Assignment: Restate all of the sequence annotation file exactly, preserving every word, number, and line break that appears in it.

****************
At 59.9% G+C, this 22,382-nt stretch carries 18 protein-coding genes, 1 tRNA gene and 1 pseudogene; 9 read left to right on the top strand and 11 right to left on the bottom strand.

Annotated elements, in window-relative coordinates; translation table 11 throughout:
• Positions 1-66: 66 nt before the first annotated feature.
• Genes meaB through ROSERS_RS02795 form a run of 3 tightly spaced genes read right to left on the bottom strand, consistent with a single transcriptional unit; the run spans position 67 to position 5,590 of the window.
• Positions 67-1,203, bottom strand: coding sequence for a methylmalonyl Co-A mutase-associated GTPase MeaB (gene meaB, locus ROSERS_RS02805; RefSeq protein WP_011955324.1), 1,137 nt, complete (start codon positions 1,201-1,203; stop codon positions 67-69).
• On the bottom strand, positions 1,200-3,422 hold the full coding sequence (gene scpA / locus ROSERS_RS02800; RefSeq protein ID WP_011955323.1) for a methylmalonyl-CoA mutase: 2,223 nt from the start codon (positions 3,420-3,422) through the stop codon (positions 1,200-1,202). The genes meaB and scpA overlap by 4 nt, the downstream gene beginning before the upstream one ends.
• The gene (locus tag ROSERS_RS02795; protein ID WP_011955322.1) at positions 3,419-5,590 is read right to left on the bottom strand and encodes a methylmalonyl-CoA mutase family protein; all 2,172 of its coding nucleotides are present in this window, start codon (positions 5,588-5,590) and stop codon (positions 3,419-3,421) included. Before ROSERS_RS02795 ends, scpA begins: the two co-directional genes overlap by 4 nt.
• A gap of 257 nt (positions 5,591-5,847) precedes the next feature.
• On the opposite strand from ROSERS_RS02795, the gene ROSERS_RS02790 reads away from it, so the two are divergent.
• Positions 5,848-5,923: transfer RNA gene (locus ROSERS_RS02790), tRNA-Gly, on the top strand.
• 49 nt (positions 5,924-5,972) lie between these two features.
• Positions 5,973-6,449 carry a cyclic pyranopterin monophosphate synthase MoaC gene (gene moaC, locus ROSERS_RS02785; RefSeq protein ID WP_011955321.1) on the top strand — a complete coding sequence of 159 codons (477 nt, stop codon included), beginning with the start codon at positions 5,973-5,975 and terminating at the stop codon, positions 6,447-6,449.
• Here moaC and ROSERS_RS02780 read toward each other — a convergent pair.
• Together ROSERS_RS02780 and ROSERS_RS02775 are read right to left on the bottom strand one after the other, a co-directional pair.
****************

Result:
At 59.9% G+C, this 22,382-nt stretch carries 18 protein-coding genes, 1 tRNA gene and 1 pseudogene; 9 read left to right on the top strand and 11 right to left on the bottom strand.

Annotated elements, in window-relative coordinates; translation table 11 throughout:
• Positions 1-66: 66 nt before the first annotated feature.
• Genes meaB through ROSERS_RS02795 form a run of 3 tightly spaced genes read right to left on the bottom strand, consistent with a single transcriptional unit; the run spans position 67 to position 5,590 of the window.
• Positions 67-1,203, bottom strand: coding sequence for a methylmalonyl Co-A mutase-associated GTPase MeaB (gene meaB, locus ROSERS_RS02805; RefSeq protein WP_011955324.1), 1,137 nt, complete (start codon positions 1,201-1,203; stop codon positions 67-69).
• On the bottom strand, positions 1,200-3,422 hold the full coding sequence (gene scpA / locus ROSERS_RS02800; RefSeq protein ID WP_011955323.1) for a methylmalonyl-CoA mutase: 2,223 nt from the start codon (positions 3,420-3,422) through the stop codon (positions 1,200-1,202). The genes meaB and scpA overlap by 4 nt, the downstream gene beginning before the upstream one ends.
• The gene (locus tag ROSERS_RS02795; protein ID WP_011955322.1) at positions 3,419-5,590 is read right to left on the bottom strand and encodes a methylmalonyl-CoA mutase family protein; all 2,172 of its coding nucleotides are present in this window, start codon (positions 5,588-5,590) and stop codon (positions 3,419-3,421) included. Before ROSERS_RS02795 ends, scpA begins: the two co-directional genes overlap by 4 nt.
• A gap of 257 nt (positions 5,591-5,847) precedes the next feature.
• On the opposite strand from ROSERS_RS02795, the gene ROSERS_RS02790 reads away from it, so the two are divergent.
• Positions 5,848-5,923: transfer RNA gene (locus ROSERS_RS02790), tRNA-Gly, on the top strand.
• 49 nt (positions 5,924-5,972) lie between these two features.
• Positions 5,973-6,449 carry a cyclic pyranopterin monophosphate synthase MoaC gene (gene moaC, locus ROSERS_RS02785; RefSeq protein ID WP_011955321.1) on the top strand — a complete coding sequence of 159 codons (477 nt, stop codon included), beginning with the start codon at positions 5,973-5,975 and terminating at the stop codon, positions 6,447-6,449.
• Here moaC and ROSERS_RS02780 read toward each other — a convergent pair.
• Together ROSERS_RS02780 and ROSERS_RS02775 are read right to left on the bottom strand one after the other, a co-directional pair.